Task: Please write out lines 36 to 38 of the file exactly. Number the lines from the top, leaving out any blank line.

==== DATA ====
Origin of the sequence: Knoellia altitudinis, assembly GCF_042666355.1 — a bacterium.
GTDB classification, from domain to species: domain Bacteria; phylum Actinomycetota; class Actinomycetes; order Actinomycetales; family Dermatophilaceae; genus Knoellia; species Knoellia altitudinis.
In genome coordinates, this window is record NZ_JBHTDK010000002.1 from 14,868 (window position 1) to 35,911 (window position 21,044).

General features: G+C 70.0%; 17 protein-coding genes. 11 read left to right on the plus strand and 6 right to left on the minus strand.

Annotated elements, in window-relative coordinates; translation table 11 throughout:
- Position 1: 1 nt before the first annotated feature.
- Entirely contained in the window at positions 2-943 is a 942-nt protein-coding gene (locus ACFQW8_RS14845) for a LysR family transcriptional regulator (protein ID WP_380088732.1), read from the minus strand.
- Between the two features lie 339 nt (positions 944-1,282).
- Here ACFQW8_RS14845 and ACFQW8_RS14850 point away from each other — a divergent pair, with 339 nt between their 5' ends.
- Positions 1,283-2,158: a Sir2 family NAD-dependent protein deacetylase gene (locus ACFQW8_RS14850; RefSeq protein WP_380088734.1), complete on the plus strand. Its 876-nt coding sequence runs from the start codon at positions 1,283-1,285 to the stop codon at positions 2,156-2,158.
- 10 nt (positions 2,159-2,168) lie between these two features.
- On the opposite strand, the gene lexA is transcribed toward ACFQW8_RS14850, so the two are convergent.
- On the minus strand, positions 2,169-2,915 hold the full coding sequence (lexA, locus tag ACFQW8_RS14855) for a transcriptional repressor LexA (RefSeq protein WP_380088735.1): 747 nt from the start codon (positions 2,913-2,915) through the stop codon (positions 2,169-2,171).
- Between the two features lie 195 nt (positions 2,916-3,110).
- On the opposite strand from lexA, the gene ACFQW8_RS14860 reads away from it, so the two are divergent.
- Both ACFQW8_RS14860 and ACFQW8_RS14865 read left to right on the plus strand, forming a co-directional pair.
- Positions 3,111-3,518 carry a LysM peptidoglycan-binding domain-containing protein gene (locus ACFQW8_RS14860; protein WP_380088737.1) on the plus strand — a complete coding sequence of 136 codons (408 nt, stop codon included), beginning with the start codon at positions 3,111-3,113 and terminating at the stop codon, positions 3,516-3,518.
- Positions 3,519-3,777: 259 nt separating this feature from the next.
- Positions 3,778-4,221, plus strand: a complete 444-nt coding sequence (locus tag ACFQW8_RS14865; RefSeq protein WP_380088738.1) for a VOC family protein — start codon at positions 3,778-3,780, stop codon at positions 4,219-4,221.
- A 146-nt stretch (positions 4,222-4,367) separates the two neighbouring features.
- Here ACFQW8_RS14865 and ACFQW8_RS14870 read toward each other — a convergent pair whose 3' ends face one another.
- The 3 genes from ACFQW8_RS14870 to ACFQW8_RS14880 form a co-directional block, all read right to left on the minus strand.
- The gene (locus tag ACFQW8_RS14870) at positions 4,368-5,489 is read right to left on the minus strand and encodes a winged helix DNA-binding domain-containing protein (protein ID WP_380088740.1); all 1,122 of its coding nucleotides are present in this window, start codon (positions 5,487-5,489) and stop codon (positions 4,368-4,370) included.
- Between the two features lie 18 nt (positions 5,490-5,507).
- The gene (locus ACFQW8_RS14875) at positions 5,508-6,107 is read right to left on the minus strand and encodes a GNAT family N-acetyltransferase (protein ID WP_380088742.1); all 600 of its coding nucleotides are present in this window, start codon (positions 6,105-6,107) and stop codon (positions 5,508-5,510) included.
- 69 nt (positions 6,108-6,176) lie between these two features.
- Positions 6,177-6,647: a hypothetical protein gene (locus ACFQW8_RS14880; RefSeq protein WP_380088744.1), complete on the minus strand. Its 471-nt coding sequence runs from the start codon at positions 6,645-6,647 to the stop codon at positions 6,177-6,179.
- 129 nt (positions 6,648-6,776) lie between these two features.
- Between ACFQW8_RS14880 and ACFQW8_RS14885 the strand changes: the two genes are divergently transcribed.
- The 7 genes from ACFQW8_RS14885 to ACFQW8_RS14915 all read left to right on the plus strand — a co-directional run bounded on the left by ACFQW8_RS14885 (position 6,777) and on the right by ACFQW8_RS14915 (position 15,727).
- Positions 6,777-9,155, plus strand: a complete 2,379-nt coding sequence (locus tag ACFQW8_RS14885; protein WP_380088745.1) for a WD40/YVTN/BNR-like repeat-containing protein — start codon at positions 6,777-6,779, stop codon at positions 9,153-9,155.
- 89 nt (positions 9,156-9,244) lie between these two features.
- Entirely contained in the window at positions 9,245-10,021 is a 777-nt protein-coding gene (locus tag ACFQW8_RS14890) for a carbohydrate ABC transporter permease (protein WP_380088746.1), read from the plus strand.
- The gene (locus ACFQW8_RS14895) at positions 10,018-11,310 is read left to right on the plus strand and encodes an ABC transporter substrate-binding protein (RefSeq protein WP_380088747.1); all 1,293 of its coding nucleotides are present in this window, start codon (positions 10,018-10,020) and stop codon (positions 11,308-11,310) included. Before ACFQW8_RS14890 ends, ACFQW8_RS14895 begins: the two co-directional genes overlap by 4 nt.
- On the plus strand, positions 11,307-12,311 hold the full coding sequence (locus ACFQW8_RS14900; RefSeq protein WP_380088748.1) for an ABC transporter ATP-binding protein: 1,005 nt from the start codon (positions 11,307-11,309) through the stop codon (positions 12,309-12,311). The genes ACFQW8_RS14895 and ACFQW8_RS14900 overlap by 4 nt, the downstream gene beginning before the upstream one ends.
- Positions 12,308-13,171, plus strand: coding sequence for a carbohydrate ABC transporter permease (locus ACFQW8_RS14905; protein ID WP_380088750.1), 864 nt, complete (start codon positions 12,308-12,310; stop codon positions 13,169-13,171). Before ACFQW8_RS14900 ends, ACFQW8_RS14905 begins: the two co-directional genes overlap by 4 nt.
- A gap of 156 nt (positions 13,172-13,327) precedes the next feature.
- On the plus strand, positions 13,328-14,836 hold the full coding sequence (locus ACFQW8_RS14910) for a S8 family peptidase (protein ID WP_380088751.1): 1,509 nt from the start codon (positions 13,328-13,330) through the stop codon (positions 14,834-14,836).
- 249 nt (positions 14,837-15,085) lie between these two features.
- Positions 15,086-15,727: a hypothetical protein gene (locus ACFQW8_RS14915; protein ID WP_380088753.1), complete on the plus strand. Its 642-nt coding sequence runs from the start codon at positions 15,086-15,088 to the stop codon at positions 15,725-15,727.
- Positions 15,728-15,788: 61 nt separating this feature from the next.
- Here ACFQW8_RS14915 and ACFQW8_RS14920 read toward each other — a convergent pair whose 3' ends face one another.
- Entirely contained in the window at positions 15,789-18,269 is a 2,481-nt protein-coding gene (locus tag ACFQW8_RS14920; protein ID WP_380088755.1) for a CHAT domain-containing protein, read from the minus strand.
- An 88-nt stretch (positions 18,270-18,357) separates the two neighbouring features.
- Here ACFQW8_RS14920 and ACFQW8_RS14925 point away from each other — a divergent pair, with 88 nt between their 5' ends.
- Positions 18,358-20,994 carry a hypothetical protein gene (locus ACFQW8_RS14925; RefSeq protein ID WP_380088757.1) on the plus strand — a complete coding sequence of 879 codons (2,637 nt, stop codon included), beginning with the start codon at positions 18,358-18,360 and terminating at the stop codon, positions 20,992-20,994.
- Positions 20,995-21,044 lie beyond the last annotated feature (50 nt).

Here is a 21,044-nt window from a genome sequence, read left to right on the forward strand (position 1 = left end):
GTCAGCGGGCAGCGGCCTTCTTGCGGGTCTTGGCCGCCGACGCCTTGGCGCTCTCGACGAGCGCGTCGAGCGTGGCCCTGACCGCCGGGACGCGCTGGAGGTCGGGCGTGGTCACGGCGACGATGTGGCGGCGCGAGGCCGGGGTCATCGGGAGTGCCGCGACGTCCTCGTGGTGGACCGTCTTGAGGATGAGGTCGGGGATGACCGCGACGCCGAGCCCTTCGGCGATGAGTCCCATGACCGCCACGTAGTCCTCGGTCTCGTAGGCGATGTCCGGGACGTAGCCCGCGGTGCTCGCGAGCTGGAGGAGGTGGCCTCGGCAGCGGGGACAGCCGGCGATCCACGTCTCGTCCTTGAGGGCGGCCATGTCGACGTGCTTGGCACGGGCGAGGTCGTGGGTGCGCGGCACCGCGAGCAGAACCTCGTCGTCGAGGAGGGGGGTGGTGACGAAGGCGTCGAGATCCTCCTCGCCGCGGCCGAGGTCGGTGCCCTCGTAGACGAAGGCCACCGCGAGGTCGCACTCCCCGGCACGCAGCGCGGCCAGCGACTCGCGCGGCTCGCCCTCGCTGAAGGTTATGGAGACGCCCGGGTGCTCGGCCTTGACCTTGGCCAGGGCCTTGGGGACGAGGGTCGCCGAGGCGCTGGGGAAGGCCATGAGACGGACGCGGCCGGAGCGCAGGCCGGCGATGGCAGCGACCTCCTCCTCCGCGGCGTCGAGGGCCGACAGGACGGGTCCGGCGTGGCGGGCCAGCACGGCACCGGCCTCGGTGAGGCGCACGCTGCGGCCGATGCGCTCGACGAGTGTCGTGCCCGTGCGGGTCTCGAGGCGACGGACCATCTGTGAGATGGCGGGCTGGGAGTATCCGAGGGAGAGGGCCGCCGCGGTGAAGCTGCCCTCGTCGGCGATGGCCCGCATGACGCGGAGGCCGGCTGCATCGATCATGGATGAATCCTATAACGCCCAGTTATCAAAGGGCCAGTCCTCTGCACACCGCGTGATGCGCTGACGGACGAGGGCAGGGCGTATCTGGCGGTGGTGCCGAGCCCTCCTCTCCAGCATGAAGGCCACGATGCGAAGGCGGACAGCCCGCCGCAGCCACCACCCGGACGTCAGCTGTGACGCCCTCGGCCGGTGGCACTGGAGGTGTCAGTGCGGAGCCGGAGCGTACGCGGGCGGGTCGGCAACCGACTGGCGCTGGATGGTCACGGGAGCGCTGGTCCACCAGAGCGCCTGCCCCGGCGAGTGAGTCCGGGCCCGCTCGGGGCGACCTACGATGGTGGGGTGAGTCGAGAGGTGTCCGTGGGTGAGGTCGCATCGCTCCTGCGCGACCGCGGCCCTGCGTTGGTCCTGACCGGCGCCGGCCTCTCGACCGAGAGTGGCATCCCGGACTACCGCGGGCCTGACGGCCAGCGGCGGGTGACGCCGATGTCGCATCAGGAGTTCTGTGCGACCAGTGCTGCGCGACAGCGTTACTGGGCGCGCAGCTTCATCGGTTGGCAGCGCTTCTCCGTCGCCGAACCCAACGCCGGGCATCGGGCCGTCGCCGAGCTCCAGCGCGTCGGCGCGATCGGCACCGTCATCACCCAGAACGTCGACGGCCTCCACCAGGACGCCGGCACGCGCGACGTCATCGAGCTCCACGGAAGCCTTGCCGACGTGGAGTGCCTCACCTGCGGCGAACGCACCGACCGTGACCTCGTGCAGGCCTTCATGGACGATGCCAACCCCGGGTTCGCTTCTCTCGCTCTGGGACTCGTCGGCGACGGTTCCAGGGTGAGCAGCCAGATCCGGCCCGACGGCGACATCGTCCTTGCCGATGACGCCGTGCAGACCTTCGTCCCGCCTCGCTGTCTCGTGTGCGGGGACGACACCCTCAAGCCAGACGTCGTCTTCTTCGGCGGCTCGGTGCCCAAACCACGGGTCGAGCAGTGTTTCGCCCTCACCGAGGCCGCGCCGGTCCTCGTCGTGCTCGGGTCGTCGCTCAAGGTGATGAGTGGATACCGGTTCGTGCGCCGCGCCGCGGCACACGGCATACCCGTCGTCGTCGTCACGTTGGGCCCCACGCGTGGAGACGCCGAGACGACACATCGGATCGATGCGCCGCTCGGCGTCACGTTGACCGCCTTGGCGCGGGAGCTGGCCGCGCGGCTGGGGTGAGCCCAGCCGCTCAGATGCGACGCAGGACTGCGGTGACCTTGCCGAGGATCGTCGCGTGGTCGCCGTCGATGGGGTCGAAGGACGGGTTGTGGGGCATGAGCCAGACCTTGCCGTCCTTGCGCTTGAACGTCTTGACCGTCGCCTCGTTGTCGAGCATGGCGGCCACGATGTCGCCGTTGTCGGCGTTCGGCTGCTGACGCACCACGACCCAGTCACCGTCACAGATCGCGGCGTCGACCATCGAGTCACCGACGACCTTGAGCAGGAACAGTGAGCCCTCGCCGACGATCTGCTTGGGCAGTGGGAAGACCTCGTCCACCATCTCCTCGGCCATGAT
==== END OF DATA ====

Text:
- Positions 12,308-13,171, plus strand: coding sequence for a carbohydrate ABC transporter permease (locus ACFQW8_RS14905; protein ID WP_380088750.1), 864 nt, complete (start codon positions 12,308-12,310; stop codon positions 13,169-13,171). Before ACFQW8_RS14900 ends, ACFQW8_RS14905 begins: the two co-directional genes overlap by 4 nt.
- A gap of 156 nt (positions 13,172-13,327) precedes the next feature.
- On the plus strand, positions 13,328-14,836 hold the full coding sequence (locus ACFQW8_RS14910) for a S8 family peptidase (protein ID WP_380088751.1): 1,509 nt from the start codon (positions 13,328-13,330) through the stop codon (positions 14,834-14,836).